Education
mustache. Photo: AFP/Getty Images/Frederic J. Brown mustache. Photo: AFP/Getty Images/Frederic J. Brown  

Movember declared ‘sexist, racist, transphobic’ at Canada’s sorry imitation of Harvard

The health and education editor of the student newspaper at one of Canada’s most prestigious universities has advised the world that Movember — the month-long pledge by men to grow hair above the upper lip to support men’s health awareness —  is “sexist, racist, transphobic, and misinformed.”

In his 1,120-word essay in The McGill Daily, Ralph Haddad calls “the idea of suggesting that men show solidarity with each other by growing moustaches” to raise awareness about prostate cancer and other issues “completely absurd.”

“Moustache” is the over-lettered Canadian spelling of the word mustache, by the way. And McGill is generally ranked with the University of Toronto as among the best universities in the world.

Haddad’s complaints about Movember are many. To begin with, he says, the concept discriminates against transgender people by linking masculinity “to secondary male characteristics, including having a prostate” and the ability to grow facial hair.

“To be completely clear, you don’t have to be a man to have a prostate, and you don’t have to have a prostate to be a man,” Haddad proclaims.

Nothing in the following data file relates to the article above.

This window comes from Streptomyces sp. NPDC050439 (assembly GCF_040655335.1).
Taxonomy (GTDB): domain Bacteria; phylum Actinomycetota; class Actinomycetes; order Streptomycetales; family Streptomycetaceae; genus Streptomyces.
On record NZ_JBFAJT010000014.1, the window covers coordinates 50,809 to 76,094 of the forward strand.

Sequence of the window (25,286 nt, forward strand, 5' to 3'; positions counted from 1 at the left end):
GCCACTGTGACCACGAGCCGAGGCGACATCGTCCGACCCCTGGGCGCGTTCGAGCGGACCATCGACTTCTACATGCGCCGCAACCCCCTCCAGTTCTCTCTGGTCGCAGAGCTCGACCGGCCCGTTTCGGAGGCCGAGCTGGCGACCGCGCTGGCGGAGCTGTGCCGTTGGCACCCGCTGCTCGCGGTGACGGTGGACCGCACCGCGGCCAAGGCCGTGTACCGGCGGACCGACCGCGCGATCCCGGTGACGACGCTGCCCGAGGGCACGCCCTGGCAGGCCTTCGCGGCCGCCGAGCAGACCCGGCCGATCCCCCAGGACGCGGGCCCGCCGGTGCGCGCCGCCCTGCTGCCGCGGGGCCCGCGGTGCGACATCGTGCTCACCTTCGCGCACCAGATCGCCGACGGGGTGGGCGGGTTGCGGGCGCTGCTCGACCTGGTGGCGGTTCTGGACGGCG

The English and cultural studies major argues that Movember “implies an archaic view of gender that implies that only a male/female gender binary exists, and that you aren’t really a man if you don’t necessarily identify with that binary.”

He asks: “How are people who do not identify with that binary and have a prostate supposed to partake in this cause?”

Haddad claims Movember is also racist because black males are “twice as likely to develop” prostate cancer than white males yet most people celebrating Movember are white. Somehow, this is apparently racist.

Movember is also sexist, according to Haddad. After lamenting a bunch of unlinked, unembedded tweets which allegedly chastise women for wanting to grow leg and pubic hair to celebrate either Movember or No-Shave November (a competing thing, apparently), Haddad charges that the act of not shaving some hair “has been twisted into a misogynistic tool by its own users.

Finally, Haddad aggressively claims that “campaigns like Movember help perpetuate” micro-aggressions–which he defines as “interactions between people of different races, genders, sexualities, and cultures that represent small acts of non-physical violence.”

“Do some basic research, educate yourself on the issue, and think twice before growing a moustache this, or any other, November,” Haddad implores.

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